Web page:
If I am loping on the right lead with my horse, and I transition to the trot, I would automatically pick up the LEFT diagonal from the natural bounce in my horse’s step. So I guess that is what I mean when I say the pattern asked for the “wrong” diagonal. It’s trickier for me to pick up the other diagonal in that transition.

But I understand what you are getting at. You are saying, that if I were to continue that line, I would eventually run into the end of the arena, and then would turn LEFT. So I can understand that concept.

For square the shoulders, am I leaning forward? Not sitting up tall enough? Anything in particular?

And… I was looking DOWN to get my diagonal, LOL. That didn’t help!

I am not opposed to lowering my stirrup leathers. That is where my English instructor had placed them for lessons and I haven’t touched them from where she told me to put them!! Varying opinions are great!

And… no excuse on this, but my hips are a current problem. I have a cartilage tear on my left hip that I’ve been struggling with the last 2 years and my hip is failing quickly (words from my surgeon!). I’ve lost 50% of my joint space in the last 9 months. I’ll be having a total hip replacement in October which I am greatly looking forward to! (Just have to make it through the rest of horse season) I know it is affecting my riding, my leg position, etc… But it is what it is.

Okay, now I’ve been told the 3 second rule twice, so clearly I didn’t halt long enough! Thank you.

He is 16 years old this year and honestly, this year is the BEST he has ever felt. He has a lot, a lot of health problems that I keep managed and it seems I’ve finally found the winning recipe for him to feel his best. He did really great at the ranch horse too (racked up five 1st place finishes with the judges, among lots of other high placings) so we had ourselves a good time. He’s a good boy.

And he also totes around my 4-year-old son too. Well, his favorite speed is “stop” when my son is aboard him, which is entertaining to me because man alive, he is an on-the-muscle type of barrel horse when he knows it is GO TIME.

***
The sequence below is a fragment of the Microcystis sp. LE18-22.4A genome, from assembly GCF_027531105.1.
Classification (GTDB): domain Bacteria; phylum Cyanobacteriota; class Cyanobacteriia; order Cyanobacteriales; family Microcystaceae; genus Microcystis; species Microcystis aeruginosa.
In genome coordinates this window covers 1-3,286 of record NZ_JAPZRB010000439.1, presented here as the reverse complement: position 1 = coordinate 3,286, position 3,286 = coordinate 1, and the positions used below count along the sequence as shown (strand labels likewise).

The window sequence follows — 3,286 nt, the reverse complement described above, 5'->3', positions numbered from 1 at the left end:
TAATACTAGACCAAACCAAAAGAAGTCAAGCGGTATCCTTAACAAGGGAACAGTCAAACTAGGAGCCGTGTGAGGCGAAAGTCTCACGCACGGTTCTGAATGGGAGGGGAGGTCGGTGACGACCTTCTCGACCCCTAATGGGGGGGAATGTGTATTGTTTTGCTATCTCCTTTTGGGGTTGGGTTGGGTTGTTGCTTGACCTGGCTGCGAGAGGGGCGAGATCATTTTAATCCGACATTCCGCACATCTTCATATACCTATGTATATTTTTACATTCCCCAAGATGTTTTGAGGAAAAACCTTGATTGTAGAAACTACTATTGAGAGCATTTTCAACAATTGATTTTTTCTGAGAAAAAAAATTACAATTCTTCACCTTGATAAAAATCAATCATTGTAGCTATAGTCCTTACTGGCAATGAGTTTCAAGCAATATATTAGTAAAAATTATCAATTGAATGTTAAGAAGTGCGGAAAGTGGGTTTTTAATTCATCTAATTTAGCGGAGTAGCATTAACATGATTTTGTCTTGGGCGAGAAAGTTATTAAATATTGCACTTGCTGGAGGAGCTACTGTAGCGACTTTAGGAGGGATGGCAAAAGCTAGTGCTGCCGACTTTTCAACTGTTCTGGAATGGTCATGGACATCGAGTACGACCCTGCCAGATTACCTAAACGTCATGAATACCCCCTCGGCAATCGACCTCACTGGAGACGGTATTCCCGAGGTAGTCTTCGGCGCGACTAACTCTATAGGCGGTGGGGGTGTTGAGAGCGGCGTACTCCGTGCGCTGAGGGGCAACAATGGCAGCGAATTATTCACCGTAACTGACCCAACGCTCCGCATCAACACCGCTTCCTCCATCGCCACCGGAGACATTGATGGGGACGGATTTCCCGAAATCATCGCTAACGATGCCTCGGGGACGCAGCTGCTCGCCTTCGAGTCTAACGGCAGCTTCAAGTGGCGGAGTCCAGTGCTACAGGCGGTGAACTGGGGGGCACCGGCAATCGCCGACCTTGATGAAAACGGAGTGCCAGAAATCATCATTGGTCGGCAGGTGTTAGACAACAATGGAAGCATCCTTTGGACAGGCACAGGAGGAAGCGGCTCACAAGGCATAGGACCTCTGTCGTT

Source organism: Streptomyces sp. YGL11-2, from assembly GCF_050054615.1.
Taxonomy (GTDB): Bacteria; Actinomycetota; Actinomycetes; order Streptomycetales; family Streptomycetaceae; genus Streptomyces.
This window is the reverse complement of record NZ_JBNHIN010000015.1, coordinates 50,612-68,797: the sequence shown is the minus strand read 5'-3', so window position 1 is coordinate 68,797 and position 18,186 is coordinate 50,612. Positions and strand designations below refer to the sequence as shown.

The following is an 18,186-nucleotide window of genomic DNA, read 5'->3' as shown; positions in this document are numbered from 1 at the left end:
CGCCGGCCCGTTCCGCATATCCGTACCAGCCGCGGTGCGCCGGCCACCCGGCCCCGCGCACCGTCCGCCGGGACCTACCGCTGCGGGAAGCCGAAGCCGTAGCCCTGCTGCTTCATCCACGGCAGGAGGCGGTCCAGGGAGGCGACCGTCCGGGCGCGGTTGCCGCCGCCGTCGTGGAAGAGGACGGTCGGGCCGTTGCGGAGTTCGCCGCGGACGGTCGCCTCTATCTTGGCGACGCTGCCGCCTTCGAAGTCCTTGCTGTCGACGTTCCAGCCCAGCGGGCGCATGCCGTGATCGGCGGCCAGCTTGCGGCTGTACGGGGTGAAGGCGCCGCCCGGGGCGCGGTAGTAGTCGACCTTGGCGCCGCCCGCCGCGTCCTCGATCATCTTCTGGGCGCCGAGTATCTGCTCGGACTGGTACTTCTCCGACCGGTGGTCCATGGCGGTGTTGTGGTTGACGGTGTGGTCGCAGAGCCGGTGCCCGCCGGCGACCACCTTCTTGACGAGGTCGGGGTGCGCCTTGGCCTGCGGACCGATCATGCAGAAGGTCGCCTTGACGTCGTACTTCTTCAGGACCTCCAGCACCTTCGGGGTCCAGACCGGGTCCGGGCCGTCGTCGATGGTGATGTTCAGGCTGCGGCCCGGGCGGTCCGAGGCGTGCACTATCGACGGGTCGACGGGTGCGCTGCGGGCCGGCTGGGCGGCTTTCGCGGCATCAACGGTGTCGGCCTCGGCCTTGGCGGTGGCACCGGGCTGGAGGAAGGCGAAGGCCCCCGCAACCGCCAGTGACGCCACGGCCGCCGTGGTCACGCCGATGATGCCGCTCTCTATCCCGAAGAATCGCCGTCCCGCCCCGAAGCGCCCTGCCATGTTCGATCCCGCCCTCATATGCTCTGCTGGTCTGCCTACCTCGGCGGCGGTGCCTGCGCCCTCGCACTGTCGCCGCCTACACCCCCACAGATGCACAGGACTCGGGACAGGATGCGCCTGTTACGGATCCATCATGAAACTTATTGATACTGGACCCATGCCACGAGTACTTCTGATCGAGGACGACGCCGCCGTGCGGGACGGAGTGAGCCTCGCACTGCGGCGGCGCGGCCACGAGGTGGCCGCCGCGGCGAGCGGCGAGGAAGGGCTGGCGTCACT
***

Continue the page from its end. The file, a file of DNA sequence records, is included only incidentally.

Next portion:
For sheer entertainment: Red as a kids horse

Thank you for taking the time to leave some feedback. I appreciate it.


I’ll add, on the hand position. When I worked with kids to help them get lightbulbs for a few points I used props. For the hands I used two small coffee cups. Carry our hands slightly up and out like holding those cups. Holding them upright so no puppy paws. Then I would stand in front by the horse’s shoulder and ask for one cup and they would reach forward and realize that they could separate those hands without compromising the other. (Same theory as holding the outside rein, outside shoulder, while using the inside rein for a soft bend and direction). And learning the line from your shoulder back and down to your seat (no elbow pull). Huge part of the invisible look and when you are connected to the horse.

Another great principle for patterns is to practice ‘riding with your eyes.’ Horse goes where your eyes go.


As I replied above to the other poster, I have my stirrups where they are because that is where my English instructor had put them. But I am NOT opposed to making them longer at all! Compared to my barrel racing saddle, my English stirrups always “feel short” to me. They probably would feel better being a little longer.

Growing up a Western rider, this certainly is my trouble spot. We do a tiny bit of jumping once in a while, and same problem with my hands - they aren’t “up” and “in front” as much as they should be! Thank you.

Ah, thanks. He is pretty fantastic. :grinning:

Excellent points. I very much am a geometry person as well, and you are absolutely right that it was drawn with straighter lines and not a smooth circle. Thank you.

I think my brain was more worried about hitting my diagonals than some of those elements of the pattern. But, it’s my own fault for not getting more time in my English saddle this year.

You know, I do feel like there is more of a movement for HORSEMANSHIP in the barrel racing world. Not that everyone is going to go out and show, but there’s a lot more big name trainers that talk about very simple horsemanship and riding your horse right, and getting them broke. And really, any broke horse can go out there and do a simple show pattern, so long as they are broke and you can move their body where it needs to be.

Of course, there’s also still lots of “other” trainers out there doing “other” things but that can be their circus because I don’t want any part of it!